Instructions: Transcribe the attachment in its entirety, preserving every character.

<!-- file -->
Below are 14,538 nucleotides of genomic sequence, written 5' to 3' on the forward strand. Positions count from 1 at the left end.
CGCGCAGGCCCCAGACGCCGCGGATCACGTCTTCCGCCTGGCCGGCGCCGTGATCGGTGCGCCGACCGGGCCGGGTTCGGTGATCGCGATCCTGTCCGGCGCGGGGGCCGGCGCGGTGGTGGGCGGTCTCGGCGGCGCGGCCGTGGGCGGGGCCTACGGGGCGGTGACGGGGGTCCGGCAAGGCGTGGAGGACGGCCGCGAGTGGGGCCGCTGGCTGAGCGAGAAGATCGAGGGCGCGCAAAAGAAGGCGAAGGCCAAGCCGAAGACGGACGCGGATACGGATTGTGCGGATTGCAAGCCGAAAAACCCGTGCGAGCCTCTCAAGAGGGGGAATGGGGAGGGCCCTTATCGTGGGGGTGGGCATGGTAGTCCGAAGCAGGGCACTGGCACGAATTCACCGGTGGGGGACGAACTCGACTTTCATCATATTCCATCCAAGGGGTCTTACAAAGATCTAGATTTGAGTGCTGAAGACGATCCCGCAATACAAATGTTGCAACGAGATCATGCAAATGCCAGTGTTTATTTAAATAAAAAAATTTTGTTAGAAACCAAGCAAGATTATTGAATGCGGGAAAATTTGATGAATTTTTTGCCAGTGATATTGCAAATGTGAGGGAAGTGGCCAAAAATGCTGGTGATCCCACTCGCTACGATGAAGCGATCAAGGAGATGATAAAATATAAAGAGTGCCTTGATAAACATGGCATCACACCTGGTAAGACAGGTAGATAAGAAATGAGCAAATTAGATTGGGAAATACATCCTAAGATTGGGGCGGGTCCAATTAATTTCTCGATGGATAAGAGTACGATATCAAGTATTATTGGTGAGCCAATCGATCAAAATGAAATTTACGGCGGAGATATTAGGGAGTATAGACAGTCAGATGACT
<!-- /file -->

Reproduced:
Below are 14,538 nucleotides of genomic sequence, written 5' to 3' on the forward strand. Positions count from 1 at the left end.
CGCGCAGGCCCCAGACGCCGCGGATCACGTCTTCCGCCTGGCCGGCGCCGTGATCGGTGCGCCGACCGGGCCGGGTTCGGTGATCGCGATCCTGTCCGGCGCGGGGGCCGGCGCGGTGGTGGGCGGTCTCGGCGGCGCGGCCGTGGGCGGGGCCTACGGGGCGGTGACGGGGGTCCGGCAAGGCGTGGAGGACGGCCGCGAGTGGGGCCGCTGGCTGAGCGAGAAGATCGAGGGCGCGCAAAAGAAGGCGAAGGCCAAGCCGAAGACGGACGCGGATACGGATTGTGCGGATTGCAAGCCGAAAAACCCGTGCGAGCCTCTCAAGAGGGGGAATGGGGAGGGCCCTTATCGTGGGGGTGGGCATGGTAGTCCGAAGCAGGGCACTGGCACGAATTCACCGGTGGGGGACGAACTCGACTTTCATCATATTCCATCCAAGGGGTCTTACAAAGATCTAGATTTGAGTGCTGAAGACGATCCCGCAATACAAATGTTGCAACGAGATCATGCAAATGCCAGTGTTTATTTAAATAAAAAAATTTTGTTAGAAACCAAGCAAGATTATTGAATGCGGGAAAATTTGATGAATTTTTTGCCAGTGATATTGCAAATGTGAGGGAAGTGGCCAAAAATGCTGGTGATCCCACTCGCTACGATGAAGCGATCAAGGAGATGATAAAATATAAAGAGTGCCTTGATAAACATGGCATCACACCTGGTAAGACAGGTAGATAAGAAATGAGCAAATTAGATTGGGAAATACATCCTAAGATTGGGGCGGGTCCAATTAATTTCTCGATGGATAAGAGTACGATATCAAGTATTATTGGTGAGCCAATCGATCAAAATGAAATTTACGGCGGAGATATTAGGGAGTATAGACAGTCAGATGACT